Tuesday, June 25, 2013

Reading to Rover

EverythingDogBlog #50

A New Twist!
Scooter in the Outside
Scooter in the Outside

EverythingDogBlog: Reading to Rover
By Skye Anderson, MS
A New Twist on a Great Program!

What do you see in your mind’s eye when someone mentions ‘Reading to Rover’? Do you picture an elementary school aged child with a book sitting on the floor with a special dog, reading an hour a week to that dog in the school library? Such wonderful programs do exist: one is called READ (Reading Education Assistance Dogs).
Or do you, as I do, picture an adult (like myself) under the covers with a couple of dogs on the bed, reading aloud to the dogs before turning out the light?
Do You Remember. . . ?
Remember how you used to s-l-o-w down at the end of the day (sometimes against your will and fighting the sandman) and savor being read to by Mom or Dad or your favorite babysitter (or Atticus Finch in To Kill a Mockingbird)? How even if you had read the same book many times, it was always different? How each time you heard it, wonderous new images appeared in your mind? How you hardly ever stayed awake long enough to hear the end of the story (but knew it anyway because it was your favorite)?
As you grew older, you read to yourself (sometimes under the covers by flashlight), or talked to your brother or sister in the next bed until one of you stopped answering.
Permission Granted
Now, you can once again frequent the Children’s Section at your favorite library or bookstore. You have permission to get the familiar The Puppy Who Wanted a Boy (1958) or the Biscuit Learns To Read books or the Carl The Lovely Rottweiler Babysitter or Clifford The Big Red Dog books. Or discover new ones.
Talk with the children’s librarian, a specialist. Scan the list of dog books scheduled for Story Time. Visit during Story Time! You can eavesdrop and stand just out of sight if you like. Act like you are doing research and take notes.
Check out a half dozen of these familiar old friends or make new ones. Nobody needs to know they are for you (and your dog). Perhaps you can say your grandchildren are coming to visit if you feel an explanation is necessary (It isn’t. Trust me).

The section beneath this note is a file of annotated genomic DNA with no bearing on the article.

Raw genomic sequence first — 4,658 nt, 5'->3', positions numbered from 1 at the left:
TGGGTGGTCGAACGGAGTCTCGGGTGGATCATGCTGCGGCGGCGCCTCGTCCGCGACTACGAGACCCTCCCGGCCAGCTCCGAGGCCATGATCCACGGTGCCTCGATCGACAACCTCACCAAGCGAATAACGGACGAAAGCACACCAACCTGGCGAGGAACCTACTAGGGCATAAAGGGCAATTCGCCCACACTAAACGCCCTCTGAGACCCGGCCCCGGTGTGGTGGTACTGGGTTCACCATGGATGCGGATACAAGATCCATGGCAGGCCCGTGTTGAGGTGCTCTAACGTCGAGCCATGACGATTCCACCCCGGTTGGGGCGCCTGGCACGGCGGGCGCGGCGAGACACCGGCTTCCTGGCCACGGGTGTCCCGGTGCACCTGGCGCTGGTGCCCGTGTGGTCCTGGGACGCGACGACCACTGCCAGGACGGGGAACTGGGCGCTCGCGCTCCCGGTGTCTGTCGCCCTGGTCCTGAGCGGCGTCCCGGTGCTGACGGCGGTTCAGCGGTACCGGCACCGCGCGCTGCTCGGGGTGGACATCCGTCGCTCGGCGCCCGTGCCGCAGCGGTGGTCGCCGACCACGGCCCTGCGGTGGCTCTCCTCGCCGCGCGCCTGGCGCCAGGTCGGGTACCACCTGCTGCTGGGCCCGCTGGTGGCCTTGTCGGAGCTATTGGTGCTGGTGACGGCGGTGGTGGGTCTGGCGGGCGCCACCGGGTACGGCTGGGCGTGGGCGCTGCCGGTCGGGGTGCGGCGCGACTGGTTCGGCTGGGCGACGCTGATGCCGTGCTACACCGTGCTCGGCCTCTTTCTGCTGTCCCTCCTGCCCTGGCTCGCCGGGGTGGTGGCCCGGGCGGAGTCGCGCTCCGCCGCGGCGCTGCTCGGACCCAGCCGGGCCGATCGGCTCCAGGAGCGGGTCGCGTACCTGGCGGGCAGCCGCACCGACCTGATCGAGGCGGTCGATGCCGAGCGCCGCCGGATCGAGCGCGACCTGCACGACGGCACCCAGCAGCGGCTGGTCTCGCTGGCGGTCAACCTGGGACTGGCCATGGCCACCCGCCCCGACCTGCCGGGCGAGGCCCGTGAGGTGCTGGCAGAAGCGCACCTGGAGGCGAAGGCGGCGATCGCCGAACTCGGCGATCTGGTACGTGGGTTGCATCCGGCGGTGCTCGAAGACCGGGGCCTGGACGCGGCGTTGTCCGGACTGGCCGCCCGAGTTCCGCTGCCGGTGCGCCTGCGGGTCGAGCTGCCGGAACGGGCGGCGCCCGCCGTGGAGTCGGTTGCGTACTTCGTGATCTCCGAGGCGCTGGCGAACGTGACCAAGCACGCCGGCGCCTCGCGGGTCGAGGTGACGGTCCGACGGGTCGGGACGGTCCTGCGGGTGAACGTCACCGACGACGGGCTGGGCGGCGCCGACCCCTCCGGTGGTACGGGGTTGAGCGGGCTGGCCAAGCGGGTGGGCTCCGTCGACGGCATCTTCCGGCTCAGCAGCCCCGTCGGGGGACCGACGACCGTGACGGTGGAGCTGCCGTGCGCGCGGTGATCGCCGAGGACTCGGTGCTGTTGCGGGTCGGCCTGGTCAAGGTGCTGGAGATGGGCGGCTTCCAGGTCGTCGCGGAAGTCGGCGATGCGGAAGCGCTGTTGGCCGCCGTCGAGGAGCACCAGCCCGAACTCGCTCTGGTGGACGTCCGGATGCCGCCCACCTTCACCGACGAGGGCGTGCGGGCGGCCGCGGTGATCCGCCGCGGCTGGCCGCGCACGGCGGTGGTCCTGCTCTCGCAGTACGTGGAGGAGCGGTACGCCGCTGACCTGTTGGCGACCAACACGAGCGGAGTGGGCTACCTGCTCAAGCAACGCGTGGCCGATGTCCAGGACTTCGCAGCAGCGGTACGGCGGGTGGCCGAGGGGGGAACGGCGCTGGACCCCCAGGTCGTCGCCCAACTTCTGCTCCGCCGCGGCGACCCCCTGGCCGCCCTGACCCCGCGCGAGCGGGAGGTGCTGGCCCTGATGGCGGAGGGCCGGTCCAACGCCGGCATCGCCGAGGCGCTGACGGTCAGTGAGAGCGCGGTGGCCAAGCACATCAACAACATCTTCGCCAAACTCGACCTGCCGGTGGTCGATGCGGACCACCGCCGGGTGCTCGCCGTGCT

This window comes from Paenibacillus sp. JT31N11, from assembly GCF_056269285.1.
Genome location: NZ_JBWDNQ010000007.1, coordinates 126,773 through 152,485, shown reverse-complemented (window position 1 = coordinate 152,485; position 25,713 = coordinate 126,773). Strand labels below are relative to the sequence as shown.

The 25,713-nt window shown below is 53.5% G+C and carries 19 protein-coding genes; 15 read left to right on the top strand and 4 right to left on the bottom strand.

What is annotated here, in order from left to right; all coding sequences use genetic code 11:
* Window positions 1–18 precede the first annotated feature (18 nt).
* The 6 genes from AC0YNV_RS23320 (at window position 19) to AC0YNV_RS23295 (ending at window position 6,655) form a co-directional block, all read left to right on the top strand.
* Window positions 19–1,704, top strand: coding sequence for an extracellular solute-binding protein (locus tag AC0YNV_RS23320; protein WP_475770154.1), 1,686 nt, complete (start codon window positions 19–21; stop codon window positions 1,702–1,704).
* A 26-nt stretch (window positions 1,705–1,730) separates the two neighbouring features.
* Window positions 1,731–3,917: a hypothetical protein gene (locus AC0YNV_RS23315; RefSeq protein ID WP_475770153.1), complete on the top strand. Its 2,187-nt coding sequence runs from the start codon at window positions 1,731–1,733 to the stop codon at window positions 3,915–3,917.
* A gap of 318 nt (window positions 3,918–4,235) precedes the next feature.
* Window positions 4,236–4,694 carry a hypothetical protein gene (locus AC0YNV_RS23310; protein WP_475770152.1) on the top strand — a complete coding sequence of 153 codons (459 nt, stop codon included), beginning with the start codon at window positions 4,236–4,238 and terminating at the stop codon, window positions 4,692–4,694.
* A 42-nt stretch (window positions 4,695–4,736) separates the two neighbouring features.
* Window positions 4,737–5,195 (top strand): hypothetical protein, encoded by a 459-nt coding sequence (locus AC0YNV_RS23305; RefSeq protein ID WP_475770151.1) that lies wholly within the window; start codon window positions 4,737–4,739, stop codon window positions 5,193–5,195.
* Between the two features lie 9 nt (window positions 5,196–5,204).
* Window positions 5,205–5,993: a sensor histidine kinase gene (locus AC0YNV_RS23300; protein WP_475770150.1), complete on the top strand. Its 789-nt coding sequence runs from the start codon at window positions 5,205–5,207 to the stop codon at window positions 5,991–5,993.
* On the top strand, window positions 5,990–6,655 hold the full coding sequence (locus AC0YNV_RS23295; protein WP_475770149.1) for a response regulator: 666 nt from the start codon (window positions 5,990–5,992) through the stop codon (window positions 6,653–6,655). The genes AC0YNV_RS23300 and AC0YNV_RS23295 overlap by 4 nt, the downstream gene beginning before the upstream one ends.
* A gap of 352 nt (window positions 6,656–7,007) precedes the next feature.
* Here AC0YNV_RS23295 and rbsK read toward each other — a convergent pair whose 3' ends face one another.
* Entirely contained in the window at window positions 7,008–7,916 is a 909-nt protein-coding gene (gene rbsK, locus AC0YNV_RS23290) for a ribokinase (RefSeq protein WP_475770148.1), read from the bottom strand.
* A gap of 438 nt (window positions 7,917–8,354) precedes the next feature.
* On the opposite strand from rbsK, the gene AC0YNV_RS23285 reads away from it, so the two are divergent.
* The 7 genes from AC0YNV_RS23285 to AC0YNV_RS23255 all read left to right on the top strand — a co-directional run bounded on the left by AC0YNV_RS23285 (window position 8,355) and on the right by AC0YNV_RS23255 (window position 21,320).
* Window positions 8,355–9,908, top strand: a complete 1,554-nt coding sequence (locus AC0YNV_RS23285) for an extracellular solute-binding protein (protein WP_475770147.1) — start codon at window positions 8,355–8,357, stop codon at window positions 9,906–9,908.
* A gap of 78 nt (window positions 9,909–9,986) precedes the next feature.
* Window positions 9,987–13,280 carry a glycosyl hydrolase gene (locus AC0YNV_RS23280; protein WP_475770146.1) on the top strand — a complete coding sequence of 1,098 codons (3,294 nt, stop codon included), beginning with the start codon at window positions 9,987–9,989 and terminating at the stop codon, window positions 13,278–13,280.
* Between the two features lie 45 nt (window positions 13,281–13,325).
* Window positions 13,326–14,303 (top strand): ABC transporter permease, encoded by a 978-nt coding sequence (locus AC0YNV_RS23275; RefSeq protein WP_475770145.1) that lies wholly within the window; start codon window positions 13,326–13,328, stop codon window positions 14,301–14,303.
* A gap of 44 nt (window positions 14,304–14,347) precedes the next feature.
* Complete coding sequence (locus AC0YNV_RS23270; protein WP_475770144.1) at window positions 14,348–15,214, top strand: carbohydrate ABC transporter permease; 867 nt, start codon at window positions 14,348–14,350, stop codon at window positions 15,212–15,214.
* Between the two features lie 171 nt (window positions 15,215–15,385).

The Beginnings of My Reading to Rover
I attend a couple of dog camps where we stay in a cabin or tent with other campers and our dogs. After a hard day of playing and swimming, we chat from our beds, perhaps over a glass of wine. One night, I pulled out a children’s book that I had snuck in my suitcase and tiptoed over to the dogs chewing on their goodnight antlers and stuffed kongs. I sat on the floor and began to softly read to the dogs.
Soon, the chatter in the cabin ceased and everyone listened. One by one, the lights went out and my cabinmates lay there in the dark, transported backward in time a few decades. The dogs also stopped masticating and stretched out. Of course, I was slow turning the pages because I had one hand on my own dog doing a gentle massage.
I finished the last page, turned out the light and went to my bed, followed by the silent pitter patter of my dog and others. They jumped up on their people’s bed and snuggled.
The next thing I knew, it was a bright sunshiny morning and we all woke up refreshed, stretching snugly in our sleeping bags and smiling to our dogs.
You can have this same feeling at home, simply by reading to your dog. Not necessarily every night, just every once in a while – but every night is fine, too. Perhaps on the 4th of July or Halloween or any night in between. Your dog will easily get used to the new routine, even if it is not every night. But, why not? There are a lot of good books out there!  And sometimes, Rover can use some help settling down.
We know dogs and two-year-olds thrive on routine so, when you get out the books at night and climb into bed, you will be followed (or proceeded) by dogs who stretch out, looking at you, then closing their eyes and just listening to you, then, perhaps, snoring gently, totally relaxed.
Ah, the sound of your voice, rhythmically voicing the words and phrases and sentences. At first, using good acting techniques of voice variation, then softly intoning.
Your dogs love the sound of your voice. They live for it. This will be a gift to them, the last of this day. Sweet dreams to puppies of all ages!
PS – I used my poetic license in this blog.
My favorite read-along books at night include -
The Puppy Who Wanted a Boy (1958 by Jane Thayer),
I Didn’t Do It and Once I Ate a Pie (2000 by MacLachlan and Charest),
“Let’s Get a Pup,” Said Kate, and “The Trouble with Dogs. . . “ Said Dad (2001 and 2007 by Bob Graham), and
Scooter in the Outside (2010 by Anne Bowen).
Read More About It (some real Reading to Rover programs!)
(This blog first appeared on ColumbiaPatch.com on 24 June 2013.)

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